CFP: The Comics of Hergé / essay collection (Jan. 1, 2014)
The Comics of Hergé is a proposed volume in a new book series, Critical Approaches to Comics Artists, at the University Press of Mississippi. This volume will contain 12-16 new critical essays on Hergé, ranging from his work in advertising, illustrations for others' writings, and comics to film and television adaptations of his work. Essays from many disciplinary perspectives are welcome, including critical approaches from comics studies, art history, cultural studies, religious and ethical studies, literary studies, linguistics, history, political science, gender theory, postcolonial studies, and adaptation theory.
Essays (in English) might address the following questions:
- What important connections can be made between Hergé's non-comics work—for example, his illustrations for Léon Degrelle and his work in advertising—and the work for which he became famous?
- Although analysis of Hergé's work has focused almost exclusively on Tintin, how would our understanding of his masterpiece benefit from better attention to his lesser-known comics? How has the previous focus on Tintin denied important insights on these works?
- How did Hergé's growing interest in modern art change the work he did in comics?
- How has Hergé's ligne claire influenced or been challenged by subsequent artists, including those with whom he worked over his long career?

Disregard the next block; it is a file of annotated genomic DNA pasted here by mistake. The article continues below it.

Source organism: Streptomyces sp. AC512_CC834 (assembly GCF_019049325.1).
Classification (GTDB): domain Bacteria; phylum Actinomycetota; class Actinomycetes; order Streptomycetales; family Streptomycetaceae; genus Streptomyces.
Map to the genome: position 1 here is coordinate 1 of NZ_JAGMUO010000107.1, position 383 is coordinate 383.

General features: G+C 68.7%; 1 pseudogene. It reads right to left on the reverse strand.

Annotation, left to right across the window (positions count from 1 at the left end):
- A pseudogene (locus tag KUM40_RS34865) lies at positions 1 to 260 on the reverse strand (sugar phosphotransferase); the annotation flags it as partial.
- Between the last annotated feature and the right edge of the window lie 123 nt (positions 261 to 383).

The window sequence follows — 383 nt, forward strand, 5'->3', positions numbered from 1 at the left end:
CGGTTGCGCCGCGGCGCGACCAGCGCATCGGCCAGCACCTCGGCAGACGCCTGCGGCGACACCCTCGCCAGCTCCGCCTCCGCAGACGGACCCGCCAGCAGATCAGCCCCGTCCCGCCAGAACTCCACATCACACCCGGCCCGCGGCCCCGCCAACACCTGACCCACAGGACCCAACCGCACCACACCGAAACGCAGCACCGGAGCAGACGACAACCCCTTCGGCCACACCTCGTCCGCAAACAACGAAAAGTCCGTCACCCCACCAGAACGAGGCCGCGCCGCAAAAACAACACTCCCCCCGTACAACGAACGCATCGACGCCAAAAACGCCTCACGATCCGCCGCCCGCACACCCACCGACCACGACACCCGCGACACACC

- How do Hergé's ideas of eastern religions come through in his interviews and/or art? To what extent were these ideas accurate, and how do those ideas illuminate other aspects of his life and art?
- To what extent does Tintin's nationality, increasingly obscured over the course of the series, matter? To what extent does his status as a citizen of Brussels signify in the ongoing internal tensions of Belgium?
- Some important comics creators—such as Edgar Jacobs and Jacques Van Melkebeke—benefitted from and have been overshadowed by Hergé. What new research can shed light on Hergé’s relationship with these creators and how that relationship affected comics?
- How does Hergé obscure sexual desire in his works, and where does it appear despite his efforts? Is there a difference between his treatment of desire in his works for different audiences?
- What other absences does Hergé enforce in his comics, and to what effect?
- Numa Sadoul’s book of interviews with Hergé—interviews Hergé edited before they saw print—remains pivotal to the study of Hergé long after its publication. What arguments, revisions, insights, expansions, or even corrections are now necessary?
- Other topics are also very welcome.